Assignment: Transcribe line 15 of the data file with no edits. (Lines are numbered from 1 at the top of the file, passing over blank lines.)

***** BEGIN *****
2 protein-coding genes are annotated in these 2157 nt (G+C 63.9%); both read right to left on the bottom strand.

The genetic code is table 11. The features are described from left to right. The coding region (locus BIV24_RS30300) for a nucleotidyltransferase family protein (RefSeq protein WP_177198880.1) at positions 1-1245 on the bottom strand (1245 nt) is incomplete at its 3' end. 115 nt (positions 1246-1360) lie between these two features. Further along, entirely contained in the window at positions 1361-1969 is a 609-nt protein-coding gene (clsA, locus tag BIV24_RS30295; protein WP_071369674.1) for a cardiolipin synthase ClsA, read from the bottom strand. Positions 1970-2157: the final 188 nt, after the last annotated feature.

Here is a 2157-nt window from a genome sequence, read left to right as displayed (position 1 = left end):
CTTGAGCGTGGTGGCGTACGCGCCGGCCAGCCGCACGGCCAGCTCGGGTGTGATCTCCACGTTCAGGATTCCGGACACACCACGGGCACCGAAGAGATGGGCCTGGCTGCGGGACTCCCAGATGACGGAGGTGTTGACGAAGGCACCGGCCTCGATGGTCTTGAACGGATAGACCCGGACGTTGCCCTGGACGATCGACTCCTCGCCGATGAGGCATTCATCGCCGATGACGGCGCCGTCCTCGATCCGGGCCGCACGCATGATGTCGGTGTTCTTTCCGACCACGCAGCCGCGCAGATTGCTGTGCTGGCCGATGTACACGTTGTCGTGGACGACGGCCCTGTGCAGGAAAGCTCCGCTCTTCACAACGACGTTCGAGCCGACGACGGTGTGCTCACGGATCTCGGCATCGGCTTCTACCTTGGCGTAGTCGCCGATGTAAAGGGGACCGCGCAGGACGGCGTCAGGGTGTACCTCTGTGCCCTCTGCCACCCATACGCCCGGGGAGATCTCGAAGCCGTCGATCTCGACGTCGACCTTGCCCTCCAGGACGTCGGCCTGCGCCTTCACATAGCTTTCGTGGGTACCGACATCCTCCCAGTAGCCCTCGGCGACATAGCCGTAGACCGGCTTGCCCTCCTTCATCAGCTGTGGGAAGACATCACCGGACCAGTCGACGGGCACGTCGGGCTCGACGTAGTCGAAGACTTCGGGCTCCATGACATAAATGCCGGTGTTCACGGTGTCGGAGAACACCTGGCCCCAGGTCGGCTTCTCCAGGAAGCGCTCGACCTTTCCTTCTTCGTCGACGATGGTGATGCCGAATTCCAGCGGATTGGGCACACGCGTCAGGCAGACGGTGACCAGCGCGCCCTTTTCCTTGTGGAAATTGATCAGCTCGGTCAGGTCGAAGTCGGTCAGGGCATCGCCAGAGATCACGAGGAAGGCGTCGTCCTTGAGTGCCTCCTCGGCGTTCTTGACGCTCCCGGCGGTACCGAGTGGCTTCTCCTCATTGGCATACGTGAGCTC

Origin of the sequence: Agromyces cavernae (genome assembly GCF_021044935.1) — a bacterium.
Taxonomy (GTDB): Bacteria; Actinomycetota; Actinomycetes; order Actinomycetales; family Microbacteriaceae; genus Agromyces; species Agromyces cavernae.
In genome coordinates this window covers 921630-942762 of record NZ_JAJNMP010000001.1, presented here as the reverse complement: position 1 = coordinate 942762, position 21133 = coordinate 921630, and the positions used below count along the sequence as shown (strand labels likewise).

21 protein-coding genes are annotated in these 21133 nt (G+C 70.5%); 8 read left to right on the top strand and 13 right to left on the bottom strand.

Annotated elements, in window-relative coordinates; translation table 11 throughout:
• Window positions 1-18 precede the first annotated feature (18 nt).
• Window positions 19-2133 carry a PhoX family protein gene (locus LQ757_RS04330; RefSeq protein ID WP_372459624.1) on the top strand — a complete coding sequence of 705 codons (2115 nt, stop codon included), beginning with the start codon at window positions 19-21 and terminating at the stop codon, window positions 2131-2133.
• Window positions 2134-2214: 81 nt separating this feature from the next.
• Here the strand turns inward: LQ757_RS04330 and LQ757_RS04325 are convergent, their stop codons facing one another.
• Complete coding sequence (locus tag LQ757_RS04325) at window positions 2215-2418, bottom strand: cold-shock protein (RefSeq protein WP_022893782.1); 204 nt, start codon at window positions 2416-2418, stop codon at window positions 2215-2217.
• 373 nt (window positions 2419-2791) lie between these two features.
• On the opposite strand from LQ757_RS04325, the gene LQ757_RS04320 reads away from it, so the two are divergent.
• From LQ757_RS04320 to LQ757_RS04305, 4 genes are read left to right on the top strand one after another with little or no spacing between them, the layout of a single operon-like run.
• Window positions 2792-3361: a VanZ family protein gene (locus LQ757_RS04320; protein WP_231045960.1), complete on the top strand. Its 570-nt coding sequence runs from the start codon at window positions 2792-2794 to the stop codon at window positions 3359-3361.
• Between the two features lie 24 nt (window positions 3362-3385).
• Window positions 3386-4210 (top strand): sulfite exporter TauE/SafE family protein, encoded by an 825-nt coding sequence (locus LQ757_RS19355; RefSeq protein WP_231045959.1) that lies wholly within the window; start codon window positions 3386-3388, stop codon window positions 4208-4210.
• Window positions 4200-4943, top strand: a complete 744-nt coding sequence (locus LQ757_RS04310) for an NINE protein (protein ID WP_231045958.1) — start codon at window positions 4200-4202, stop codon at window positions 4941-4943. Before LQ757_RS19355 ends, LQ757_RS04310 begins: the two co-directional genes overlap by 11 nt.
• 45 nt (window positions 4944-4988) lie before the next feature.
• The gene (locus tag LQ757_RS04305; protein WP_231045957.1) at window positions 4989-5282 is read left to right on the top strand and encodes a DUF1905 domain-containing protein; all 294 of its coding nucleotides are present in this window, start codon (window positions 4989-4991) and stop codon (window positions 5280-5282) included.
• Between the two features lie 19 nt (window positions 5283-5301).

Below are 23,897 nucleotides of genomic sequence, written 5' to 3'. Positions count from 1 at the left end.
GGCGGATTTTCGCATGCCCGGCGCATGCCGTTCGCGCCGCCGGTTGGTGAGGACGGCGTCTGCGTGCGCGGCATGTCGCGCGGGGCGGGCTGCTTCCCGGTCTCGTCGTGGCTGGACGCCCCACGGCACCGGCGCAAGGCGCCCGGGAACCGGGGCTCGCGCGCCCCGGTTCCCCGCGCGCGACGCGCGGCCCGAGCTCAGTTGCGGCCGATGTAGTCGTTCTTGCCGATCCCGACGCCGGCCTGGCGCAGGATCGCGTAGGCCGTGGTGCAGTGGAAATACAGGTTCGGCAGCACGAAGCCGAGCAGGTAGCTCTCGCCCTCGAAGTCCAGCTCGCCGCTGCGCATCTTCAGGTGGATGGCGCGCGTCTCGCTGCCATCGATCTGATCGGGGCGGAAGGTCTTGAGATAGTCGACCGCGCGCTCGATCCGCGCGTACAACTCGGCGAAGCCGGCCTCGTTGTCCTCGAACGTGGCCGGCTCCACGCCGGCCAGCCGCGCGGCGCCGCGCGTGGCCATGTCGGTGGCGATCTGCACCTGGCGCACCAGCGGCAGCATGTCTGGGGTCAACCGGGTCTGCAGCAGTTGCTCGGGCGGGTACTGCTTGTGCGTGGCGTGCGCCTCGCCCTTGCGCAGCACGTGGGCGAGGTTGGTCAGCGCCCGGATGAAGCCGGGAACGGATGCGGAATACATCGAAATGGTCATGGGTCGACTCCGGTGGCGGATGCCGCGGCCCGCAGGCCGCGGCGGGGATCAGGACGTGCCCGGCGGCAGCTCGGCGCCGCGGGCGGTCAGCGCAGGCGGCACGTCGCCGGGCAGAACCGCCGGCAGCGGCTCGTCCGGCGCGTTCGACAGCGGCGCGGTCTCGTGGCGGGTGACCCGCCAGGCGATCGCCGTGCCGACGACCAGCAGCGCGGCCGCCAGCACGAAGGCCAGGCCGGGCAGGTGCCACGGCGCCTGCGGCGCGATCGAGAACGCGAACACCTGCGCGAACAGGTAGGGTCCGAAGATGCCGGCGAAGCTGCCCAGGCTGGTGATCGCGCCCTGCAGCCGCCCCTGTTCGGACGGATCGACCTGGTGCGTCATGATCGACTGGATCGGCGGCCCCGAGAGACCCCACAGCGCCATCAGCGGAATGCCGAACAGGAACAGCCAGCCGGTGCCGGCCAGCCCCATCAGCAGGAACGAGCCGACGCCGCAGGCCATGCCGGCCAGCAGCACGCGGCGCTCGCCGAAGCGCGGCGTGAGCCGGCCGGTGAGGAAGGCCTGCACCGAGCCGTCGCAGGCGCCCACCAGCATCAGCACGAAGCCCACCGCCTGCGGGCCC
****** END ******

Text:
• 373 nt (window positions 2419-2791) lie between these two features.